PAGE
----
Press release: ‘Wanted’ posters featuring photos of Tahoe Resources’ executives and managers posted in Toronto, Nevada, and Vancouver

FOR IMMEDIATE RELEASE
Wednesday, May 4th, 2016

Toronto, Canada: Over four hundred ‘wanted’ posters affixed to walls, posts, and newspaper boxes greeted Tahoe Resources shareholders on their way into the mining company’s 2016 shareholder meeting this morning. The posters highlight charges against various Tahoe employees, ranging from ordering the shooting of residents to industrial contamination, as well as human rights and environmental abuses alleged by communities surrounding Tahoe’s flagship mine in Guatemala. Identical posters were also plastered across downtown Vancouver and Reno, the locations of Tahoe Resources’ Canadian and American headquarters.

Above: Hundreds of posters covered the streets surrounding the  Toronto Four Seasons where Tahoe Resources’ AGM was held this morning.

“We wanted to make sure that the executives and shareholders entering Tahoe Resources’ annual general meeting were forced to confront their company’s crimes and the violence that communities around Tahoe’s Guatemalan mine have been subjected to in the name of their corporate profits,” says Rachel Small, a member of the Mining Injustice Solidarity Network (MISN), a Toronto based group.

On April 27th, 2013, Tahoe Resources’ private security opened fire on peaceful protesters outside the Escobal silver mine, in the municipality of San Rafael las Flores in southeastern Guatemala.The seven victims, allegedly shot at close range while attempting to flee, filed a lawsuit in June 2014 in Canadian courts against Tahoe for its role in the violence. The company requested that the court decline jurisdiction, arguing that paying for translators and the international shipment of evidence would be too costly and ‘inconvenient’. B.C. Supreme Court Justice Laura Gerow agreed and stayed the lawsuit in November 2015, encouraging the plaintiffs to instead file in Guatemala, despite well-documented evidence of corruption, and widespread impunity for violent offenses in Guatemalan courts. This judgment is currently being appealed.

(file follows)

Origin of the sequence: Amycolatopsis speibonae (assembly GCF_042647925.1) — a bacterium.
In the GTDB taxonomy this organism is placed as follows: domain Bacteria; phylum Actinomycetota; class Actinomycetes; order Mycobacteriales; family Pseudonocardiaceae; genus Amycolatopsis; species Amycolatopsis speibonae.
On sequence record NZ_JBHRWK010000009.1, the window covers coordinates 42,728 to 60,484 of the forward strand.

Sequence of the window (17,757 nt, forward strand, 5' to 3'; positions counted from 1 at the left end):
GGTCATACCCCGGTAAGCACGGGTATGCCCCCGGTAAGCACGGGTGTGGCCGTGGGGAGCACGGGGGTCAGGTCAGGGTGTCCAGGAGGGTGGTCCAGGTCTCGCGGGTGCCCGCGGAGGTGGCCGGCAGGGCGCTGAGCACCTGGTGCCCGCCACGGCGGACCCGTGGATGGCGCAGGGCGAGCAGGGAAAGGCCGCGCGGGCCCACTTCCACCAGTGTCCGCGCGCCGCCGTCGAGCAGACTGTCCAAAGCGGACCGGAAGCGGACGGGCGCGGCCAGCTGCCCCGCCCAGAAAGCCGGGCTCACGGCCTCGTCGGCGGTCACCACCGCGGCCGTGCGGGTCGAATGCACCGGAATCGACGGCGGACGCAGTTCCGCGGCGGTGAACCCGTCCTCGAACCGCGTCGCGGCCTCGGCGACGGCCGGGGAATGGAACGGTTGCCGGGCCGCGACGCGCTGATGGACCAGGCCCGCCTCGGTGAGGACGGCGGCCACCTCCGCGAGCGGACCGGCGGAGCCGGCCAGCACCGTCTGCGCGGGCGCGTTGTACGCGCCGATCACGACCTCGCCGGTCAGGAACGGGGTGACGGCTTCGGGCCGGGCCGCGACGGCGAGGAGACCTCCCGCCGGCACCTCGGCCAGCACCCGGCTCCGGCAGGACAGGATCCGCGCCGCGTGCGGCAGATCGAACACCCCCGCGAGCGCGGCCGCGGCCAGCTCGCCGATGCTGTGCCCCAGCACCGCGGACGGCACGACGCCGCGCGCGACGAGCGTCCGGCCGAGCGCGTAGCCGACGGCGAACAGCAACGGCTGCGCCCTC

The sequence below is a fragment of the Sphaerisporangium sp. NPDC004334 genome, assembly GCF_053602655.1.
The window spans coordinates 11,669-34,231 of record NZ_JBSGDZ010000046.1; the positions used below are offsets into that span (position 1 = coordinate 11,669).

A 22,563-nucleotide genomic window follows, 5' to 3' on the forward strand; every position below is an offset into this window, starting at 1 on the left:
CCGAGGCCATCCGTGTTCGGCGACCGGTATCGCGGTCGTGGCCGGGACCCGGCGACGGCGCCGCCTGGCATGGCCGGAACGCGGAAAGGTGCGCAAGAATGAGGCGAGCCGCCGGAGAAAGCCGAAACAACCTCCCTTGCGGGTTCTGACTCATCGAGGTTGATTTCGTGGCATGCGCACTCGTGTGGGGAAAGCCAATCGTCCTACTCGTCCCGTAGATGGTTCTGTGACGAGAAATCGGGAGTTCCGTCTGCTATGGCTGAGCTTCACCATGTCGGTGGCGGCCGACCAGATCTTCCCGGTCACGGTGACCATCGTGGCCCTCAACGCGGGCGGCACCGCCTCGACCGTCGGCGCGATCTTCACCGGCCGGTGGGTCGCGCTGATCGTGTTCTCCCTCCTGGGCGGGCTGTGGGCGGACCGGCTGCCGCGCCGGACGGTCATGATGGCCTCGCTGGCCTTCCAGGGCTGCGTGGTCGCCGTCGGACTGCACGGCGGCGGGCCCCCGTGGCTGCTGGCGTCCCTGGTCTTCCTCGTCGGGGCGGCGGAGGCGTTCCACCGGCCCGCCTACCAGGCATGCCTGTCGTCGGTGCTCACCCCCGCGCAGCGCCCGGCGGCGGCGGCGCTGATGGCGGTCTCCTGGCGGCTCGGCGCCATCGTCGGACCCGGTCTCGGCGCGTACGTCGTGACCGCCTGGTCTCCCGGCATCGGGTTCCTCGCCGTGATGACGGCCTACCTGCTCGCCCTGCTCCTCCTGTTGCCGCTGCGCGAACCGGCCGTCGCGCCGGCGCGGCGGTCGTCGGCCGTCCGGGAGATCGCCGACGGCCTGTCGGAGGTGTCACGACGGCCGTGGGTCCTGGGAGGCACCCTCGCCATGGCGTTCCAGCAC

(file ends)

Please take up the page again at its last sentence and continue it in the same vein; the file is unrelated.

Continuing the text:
Above: Posters plastered throughout Vancouver’s financial district

Alberto Rotondo, former military officer from Peru and security manager for Tahoe at the time of the shooting, escaped police custody by fleeing house arrest in late 2015 while awaiting trial in Guatemala for allegedly ordering security to open fire on protesters and then covering up the evidence. After approximately one month as an international fugitive from justice, Rotondo was detained in January by INTERPOL in Peru and is currently awaiting extradition back to Guatemala.

These lawsuits in Guatemala and Canada are only a small part of the bigger controversy surrounding Tahoe Resources’ Guatemalan mine. Since Tahoe Resources arrived in the region, Guatemalan community leaders opposing the mine have faced repression, criminalization and violence. Despite the conflict — or perhaps because of it — Tahoe rushed to put the mine into operation before establishing reliable mineral reserves, reaching commercial production in January 2014. Through 14 community-led consultations in six jurisdictions, over 50,000 people have voted against Tahoe’s mine and its expansion in the area.

Below: Posters mounted in Reno, Nevada, near Tahoe’s US headquarters.

The ‘wanted’ posters describe human rights and environmental abuses linked to this company including murder, criminalization of land defenders, and industrial water contamination. In addition to Kevin McArthur, Tahoe’s founder and CEO, and Alberto Rotondo, the posters feature Carlos Roberto Morales Monzón, facing trial for water contamination endangering the lives of residents near the Escobal mine; the unknown assailants who killed 16 year old youth leader Topacio Reynoso and severely injured her father; and Tahoe employees and associates for targeted criminalization and stigmatization of community leaders opposing the Escobal mine. Out of 90 baseless accusations filed against mining impacted community members between 2011-2015, only one case ever went to trial.

“While the Mining Injustice Solidarity Network dreams of a world where jails are not the main way we promote accountability and justice,” says MISN member Kate Klein, “Tahoe Resources and other Canadian mining companies are operating in a context where corporate impunity reigns. Their lawlessness is especially galling when compared with the intense criminalization and repression human rights and environmental leaders face. This cannot continue.”

____________________________________________________________

The Mining Injustice Solidarity Network (MISN) is a Toronto-based volunteer group that works closely with communities impacted by Canadian extractive industries globally in order to support their self-determination, educate the Canadian public, and bring companies to justice.

Media contact: Rachel Small, Mining Injustice Solidarity Network, 647-769-2472,mininginjustice@gmail.com.

High resolution versions of the wanted posters:
Wanted – Kevin McArthur, Tahoe CEO
Wanted – Alberto Rotondo, Head of Security
Wanted – Carlos Roberto Morales Monzón, mine manager
Wanted – Attackers of Topacio and Alex Reynoso
Wanted – Tahoe, criminalization

High-resolution photos available upon request.

For more information:
www.mininginjustice.org
www.tahoeontrial.net
#tahoeontrial
A timeline of Tahoe’s Escobal mine: http://bit.ly/1I2l3XZ

Shooting attack in Mataquescuintla, Jalapa, against opponents of Tahoe Resources’ Escobal mine

Center for International Environmental Law (CIEL) – Maritimes-Guatemala Breaking the Silence Network (BTS) – MiningWatch Canada – Network in Solidarity with the People of Guatemala (NISGUA) – Projet Accompagnement Québec Guatemala (PAQG)